I’m always seeking to read about real events, and I’m developing a college course on New Orleans during Hurricane Katrina. In my research about fiction and nonfiction, A.D.: New Orleans after the Deluge made a lot of lists. I decided to give it a shot, especially because it was also a graphic novel, and I appreciate narratives that merge or bend genres.
Josh Neufeld takes into six real-life accounts from different parts of New Orleans: a wealthy doctor, who decides to ride out the storm with his friends; a teenager who is forced to evacuate with his family; a couple who has to abandon their collectors’ edition comic books in order to flee; a woman who, with her mother, turns to the Superdome; and a man and his friend who try to ride out the storm in his store, which quickly floods. Each of these stories uncovers the dangers and horrors that make up the hurricane’s aftermath.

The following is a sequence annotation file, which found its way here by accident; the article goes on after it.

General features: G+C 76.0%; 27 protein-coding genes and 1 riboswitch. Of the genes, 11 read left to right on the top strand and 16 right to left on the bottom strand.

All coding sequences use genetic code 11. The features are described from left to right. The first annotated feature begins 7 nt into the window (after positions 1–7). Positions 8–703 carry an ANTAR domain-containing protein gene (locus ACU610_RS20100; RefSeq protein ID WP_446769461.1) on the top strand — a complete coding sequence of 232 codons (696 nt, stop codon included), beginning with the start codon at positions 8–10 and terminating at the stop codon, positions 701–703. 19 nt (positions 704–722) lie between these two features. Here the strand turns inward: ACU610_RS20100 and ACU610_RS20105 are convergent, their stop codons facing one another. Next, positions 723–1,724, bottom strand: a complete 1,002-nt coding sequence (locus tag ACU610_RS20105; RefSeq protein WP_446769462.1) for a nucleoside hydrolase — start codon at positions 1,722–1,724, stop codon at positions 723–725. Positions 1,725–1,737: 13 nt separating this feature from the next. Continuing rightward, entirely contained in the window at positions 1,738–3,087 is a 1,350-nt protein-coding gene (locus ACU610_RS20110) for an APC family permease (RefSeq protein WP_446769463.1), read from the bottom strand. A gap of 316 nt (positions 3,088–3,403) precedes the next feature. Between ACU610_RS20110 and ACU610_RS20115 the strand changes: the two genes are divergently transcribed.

This is a gripping account, because it merges true stories from the events leading up to the storm and chronicles them long after the hurricane has passed. These individuals talked to Neufeld and were candid about the ways in which the storm and its echoes shocked them and changed their lives forever. The art is simple, but it complements the stories well, and Neufeld smartly chooses colors that accent each of the characters’ narratives. The structure is well-crafted, as well. Neufeld creates suspense and dread through the way he weaves the narratives together in a way to maximize the tension that we as the readers know will be coming at any point. This is an interesting, engaging narrative, and I recommend it to anyone looking to learn more about Hurricane Katrina.
Cross-posted to my blog.